Uses in the landscape for Cornelian cherry dogwoods include a specimen tree, lawn tree, or shade tree. Dwarf varieties of these dogwoods don’t grow over 3 ft. (1 m) tall. Therefore, the small shrub-like trees are ideal for foundation planting, shrub borders, privacy screens, or flowering hedgerows.

The multi-stemmed tree has plenty of visual appeal in a garden landscape due to its four-season interest. Bright yellow colors appear in late winter or early spring, followed by densely growing green foliage, then clusters of small red cherry-like drupes. These features make the Cornelian cherry dogwood one of the most popular flowering dogwoods.

Cornelian cherry dogwood tree leaves

Cornus mas leaf

Cornelian cherry dogwood leaf

Leaves on Cornelian cherry dogwood trees are described as simple leaves with an elliptical or ovate shape and glossy appearance. The pointed leaves turn up at the margins. The dogwood leaves measure 1.5” to 4” (4 – 10 cm) long and 0.78” to 1.5” (2 – 4 cm) wide. In the fall, they turn shades of green and yellow with red and purple patches.

Cornelian cherry dogwood tree flowers

Cornus mas flowers

Cornelian cherry dogwood flowers

Flowers on Cornelian cherry dogwood trees are bright, golden-yellow showy clusters. The tiny yellow flowers bloom in late March or early April. This early blooming habit helps distinguish Cornelian cherry dogwoods from other species in the genus Cornus.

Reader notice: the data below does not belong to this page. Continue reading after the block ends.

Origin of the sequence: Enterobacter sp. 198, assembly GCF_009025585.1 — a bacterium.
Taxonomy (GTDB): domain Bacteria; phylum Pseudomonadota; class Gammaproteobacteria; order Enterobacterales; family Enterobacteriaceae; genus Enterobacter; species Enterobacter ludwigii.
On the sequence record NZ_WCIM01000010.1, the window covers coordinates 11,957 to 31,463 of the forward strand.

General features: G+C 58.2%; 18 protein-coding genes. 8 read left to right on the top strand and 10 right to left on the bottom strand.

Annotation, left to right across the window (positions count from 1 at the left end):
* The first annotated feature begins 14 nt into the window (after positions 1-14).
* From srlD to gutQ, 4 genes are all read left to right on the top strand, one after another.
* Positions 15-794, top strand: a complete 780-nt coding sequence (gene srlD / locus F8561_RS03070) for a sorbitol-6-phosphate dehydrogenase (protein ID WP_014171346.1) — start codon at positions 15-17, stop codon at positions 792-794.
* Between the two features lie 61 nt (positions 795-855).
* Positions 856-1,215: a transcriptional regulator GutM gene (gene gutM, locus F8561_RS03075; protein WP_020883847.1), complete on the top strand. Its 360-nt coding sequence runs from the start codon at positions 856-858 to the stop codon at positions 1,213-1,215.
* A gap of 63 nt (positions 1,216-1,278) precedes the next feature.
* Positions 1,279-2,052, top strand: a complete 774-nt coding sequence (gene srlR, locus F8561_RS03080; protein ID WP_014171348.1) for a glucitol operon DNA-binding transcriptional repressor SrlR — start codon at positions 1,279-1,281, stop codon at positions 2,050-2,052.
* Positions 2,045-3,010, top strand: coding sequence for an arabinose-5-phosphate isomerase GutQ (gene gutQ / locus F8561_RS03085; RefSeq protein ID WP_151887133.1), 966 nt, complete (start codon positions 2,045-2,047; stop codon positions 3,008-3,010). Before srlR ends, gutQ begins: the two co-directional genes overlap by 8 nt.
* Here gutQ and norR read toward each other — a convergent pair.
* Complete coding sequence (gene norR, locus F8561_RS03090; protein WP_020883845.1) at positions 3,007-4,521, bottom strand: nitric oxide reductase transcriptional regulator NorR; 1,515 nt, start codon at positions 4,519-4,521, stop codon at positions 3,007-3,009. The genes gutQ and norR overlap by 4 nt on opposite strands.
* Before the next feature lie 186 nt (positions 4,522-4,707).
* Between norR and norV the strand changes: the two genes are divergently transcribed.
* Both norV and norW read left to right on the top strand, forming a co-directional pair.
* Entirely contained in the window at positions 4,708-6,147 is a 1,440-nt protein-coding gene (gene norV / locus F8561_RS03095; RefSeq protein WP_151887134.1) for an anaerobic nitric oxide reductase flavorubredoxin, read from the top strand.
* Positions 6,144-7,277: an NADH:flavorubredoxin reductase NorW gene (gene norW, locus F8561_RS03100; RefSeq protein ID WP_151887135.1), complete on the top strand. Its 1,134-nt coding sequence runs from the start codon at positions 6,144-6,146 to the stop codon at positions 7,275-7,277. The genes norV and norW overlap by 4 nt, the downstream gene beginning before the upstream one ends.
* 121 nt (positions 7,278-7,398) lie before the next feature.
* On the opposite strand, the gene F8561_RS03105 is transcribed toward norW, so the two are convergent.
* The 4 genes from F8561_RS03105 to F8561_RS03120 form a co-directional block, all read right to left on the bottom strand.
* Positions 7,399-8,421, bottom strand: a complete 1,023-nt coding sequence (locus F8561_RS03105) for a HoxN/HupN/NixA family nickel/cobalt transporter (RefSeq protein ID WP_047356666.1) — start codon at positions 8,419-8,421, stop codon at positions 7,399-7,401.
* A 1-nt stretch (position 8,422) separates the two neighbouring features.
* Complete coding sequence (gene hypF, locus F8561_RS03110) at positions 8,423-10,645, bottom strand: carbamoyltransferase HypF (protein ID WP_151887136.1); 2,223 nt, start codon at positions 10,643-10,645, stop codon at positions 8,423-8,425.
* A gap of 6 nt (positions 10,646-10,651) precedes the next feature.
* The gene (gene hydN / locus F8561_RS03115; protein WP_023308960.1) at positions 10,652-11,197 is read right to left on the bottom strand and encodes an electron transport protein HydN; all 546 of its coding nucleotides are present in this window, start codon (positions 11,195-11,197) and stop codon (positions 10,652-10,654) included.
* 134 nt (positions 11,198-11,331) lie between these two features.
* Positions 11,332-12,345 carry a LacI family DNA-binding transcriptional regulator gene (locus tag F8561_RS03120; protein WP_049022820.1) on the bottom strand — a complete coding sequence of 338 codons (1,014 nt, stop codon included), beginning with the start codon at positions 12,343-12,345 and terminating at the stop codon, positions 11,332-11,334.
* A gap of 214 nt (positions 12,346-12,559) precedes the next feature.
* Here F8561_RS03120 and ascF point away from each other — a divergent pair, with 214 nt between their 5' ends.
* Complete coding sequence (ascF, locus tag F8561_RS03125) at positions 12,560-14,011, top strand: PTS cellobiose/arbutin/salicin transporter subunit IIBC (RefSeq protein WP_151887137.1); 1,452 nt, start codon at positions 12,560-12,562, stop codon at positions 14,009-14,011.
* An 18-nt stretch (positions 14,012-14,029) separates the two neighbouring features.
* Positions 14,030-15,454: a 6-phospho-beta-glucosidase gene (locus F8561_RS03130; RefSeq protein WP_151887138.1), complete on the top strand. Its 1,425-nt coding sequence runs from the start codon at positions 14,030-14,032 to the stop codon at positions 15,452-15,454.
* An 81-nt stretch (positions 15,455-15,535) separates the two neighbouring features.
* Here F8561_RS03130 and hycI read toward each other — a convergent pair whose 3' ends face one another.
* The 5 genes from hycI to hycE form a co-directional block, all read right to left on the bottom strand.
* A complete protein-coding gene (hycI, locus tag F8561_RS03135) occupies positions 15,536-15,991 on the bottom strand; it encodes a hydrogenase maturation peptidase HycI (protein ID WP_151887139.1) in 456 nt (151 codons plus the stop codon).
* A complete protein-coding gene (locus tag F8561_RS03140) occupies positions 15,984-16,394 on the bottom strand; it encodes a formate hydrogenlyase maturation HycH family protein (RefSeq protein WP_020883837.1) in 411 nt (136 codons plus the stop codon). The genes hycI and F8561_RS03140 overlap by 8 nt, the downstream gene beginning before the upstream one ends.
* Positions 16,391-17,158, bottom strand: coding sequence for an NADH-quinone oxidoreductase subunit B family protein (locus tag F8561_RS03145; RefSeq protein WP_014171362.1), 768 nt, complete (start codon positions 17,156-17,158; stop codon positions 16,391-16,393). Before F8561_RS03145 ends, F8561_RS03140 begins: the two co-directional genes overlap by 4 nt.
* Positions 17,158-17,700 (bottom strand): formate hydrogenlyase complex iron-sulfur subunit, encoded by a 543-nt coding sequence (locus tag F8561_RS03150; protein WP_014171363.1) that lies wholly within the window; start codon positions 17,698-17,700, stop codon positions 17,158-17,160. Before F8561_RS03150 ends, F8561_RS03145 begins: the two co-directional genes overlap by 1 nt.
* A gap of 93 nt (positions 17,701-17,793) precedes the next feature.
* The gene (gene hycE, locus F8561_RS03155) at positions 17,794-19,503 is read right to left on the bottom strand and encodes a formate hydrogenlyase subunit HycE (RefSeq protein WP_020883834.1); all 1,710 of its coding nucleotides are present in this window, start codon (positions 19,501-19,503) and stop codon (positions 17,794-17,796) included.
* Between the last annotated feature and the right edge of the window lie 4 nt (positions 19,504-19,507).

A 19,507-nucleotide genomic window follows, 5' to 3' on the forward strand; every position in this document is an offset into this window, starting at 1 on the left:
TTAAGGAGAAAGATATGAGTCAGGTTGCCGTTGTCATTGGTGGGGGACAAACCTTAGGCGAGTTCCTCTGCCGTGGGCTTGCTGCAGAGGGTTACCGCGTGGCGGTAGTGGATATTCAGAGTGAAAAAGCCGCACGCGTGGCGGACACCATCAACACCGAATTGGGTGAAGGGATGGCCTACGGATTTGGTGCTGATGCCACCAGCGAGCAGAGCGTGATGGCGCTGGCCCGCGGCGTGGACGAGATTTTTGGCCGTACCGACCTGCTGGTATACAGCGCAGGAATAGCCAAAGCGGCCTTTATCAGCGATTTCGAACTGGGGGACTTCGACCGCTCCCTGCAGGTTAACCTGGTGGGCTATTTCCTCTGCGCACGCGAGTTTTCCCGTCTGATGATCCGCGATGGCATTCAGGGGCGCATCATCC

Cornelian cherry dogwood tree bark

Cornus mas bark

Cornelian cherry dogwood bark

The bark on Cornelian cherry dogwoods is brownish, developing a rough, flaky texture, resulting in the tree’s shaggy appearance. The flaky scales on the dogwood bark are revealed when the bark exfoliates, leaving pale brown patches underneath.

Cornelian cherry dogwood tree berries

Cornus mas berries

Cornelian cherry dogwood berry-like fruit

Berries on Cornelian cherry dogwood trees are edible olive-shaped drupes. The tree’s fruit is bright red and appears in clusters in mid-summer. Although people call them berries, they are drupes — fleshy fruits with a single stone. The berry-like drupes are dark red when ready to eat.

Although edible, it’s easy to confuse edible Cornelian cherry dogwood red berries with poisonous fruits from the Cornus florida species. Both types of berries are shiny, bright red oblong fruits. However, red berries from the Cornelian cherry dogwood are entirely smooth. In contrast, the flowering dogwood berries have a woody growth on one end.

Distinguishing between kousa dogwood berries and flowering dogwood and Cornelian cherry dogwood berries is relatively simple. Red kousa dogwood berries are round and bumpy — not smooth and oblong — and don’t have shiny skin.